Algal blooms in Smith Mountain Lake have toxins
Smith Mountain Lake is a popular spot in the summer and unique because it is a man-made lake, unlike Mountain Lake in Giles County and Lake Drummond in the Dismal Swamp in Chesapeake and Suffolk which are Virginia's two natural lakes. The Virginia Department of Health has issued an advisory notice according to WDBJ 7 for swimmers because "unprecedented amounts of dangerous algal blooms" have been found in certain parts of the water at SML. Boaters, fishers, and Kayakers are not in any danger as long as they wash after with clean water.
The harmful algal has been studied for about 12 years and this year it is taking longer for the blooms to go away on their own. This situation is caused by runoff and the algal flourish in high temperatures and sunlight. In the past, there were no problems, and the toxins diminished quickly on their own. the current situation has been described as "unprecedented" for Smith Mountain Lake so this is a "new and emerging issue for the area of the Blackwater River.”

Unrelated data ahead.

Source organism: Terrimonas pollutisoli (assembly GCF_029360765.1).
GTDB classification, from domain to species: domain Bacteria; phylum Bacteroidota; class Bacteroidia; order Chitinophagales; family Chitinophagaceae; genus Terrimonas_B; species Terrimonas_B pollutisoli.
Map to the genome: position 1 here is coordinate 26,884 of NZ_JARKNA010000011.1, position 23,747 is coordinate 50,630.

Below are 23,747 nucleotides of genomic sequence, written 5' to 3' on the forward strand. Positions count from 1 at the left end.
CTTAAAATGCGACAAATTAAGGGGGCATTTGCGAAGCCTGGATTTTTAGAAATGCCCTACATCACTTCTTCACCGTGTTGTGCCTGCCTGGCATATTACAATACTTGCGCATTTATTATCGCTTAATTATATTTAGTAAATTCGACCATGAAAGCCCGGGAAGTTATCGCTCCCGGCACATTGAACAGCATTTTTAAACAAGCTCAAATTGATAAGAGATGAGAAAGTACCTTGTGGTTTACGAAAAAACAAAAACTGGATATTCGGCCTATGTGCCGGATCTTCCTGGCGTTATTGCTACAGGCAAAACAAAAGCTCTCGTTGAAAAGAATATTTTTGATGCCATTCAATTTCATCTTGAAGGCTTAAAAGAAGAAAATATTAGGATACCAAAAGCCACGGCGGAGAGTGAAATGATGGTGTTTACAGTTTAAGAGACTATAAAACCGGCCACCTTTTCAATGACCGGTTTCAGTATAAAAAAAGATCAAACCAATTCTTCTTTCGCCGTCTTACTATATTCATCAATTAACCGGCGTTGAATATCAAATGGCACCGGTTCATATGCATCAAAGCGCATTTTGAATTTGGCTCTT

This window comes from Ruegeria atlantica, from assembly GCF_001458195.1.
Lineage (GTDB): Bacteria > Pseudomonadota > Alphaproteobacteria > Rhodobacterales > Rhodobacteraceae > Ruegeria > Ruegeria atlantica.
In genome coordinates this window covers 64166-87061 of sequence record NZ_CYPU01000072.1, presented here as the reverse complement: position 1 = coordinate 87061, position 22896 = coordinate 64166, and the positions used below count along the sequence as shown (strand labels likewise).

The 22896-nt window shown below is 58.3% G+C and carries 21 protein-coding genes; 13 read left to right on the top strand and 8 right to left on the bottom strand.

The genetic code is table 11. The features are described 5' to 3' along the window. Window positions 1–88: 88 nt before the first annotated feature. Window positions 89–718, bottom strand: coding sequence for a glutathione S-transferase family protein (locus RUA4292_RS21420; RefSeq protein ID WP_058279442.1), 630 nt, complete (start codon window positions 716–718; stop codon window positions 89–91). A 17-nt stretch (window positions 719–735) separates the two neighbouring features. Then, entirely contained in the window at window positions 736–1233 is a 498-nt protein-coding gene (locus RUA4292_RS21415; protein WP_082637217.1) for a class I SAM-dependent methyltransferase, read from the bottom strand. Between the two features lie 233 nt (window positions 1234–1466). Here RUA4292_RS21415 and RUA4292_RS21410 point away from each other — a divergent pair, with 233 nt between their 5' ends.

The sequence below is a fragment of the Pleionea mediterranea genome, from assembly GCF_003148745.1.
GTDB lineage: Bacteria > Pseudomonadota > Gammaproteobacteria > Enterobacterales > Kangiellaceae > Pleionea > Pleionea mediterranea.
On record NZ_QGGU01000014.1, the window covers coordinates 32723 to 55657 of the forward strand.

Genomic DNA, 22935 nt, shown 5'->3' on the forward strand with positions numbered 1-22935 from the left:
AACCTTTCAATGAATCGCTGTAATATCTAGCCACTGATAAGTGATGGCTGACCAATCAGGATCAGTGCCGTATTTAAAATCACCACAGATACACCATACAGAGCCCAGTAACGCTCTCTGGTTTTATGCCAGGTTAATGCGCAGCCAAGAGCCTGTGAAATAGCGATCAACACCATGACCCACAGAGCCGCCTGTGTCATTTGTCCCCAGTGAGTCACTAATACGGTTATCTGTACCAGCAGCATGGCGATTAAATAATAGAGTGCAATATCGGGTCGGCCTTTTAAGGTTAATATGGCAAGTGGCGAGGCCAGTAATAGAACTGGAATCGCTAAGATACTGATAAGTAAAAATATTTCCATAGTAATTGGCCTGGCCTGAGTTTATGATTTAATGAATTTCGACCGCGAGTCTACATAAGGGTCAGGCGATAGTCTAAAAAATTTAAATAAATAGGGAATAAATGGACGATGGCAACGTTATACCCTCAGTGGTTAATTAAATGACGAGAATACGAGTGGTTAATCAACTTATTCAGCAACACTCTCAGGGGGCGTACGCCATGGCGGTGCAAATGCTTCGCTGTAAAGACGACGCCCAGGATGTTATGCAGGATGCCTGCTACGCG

Portions of the Black Water River area are affected
.“Our little ones our children and our pets are most at risk to particularly toxin exposure because they’re more likely to drink the water because they don’t know better,” said Margaret Smigo, Waterborne Hazards Coordinator for the Virginia Department of Health. “Pets in particular, after they go swimming, may lick their paws and continue to absorb toxins externally.”
The harmful algal blooms were located in portions of the Blackwater region and VMH is asking that no one swims in parts of the Blackwater region of the lake due to numerous complaints. The algae produce toxins that can discolor the water and appear as green or light blue scum in areas close to the shore. These toxins possibly can cause fever, headaches, diarrhea, and vomiting if ingested so please be careful.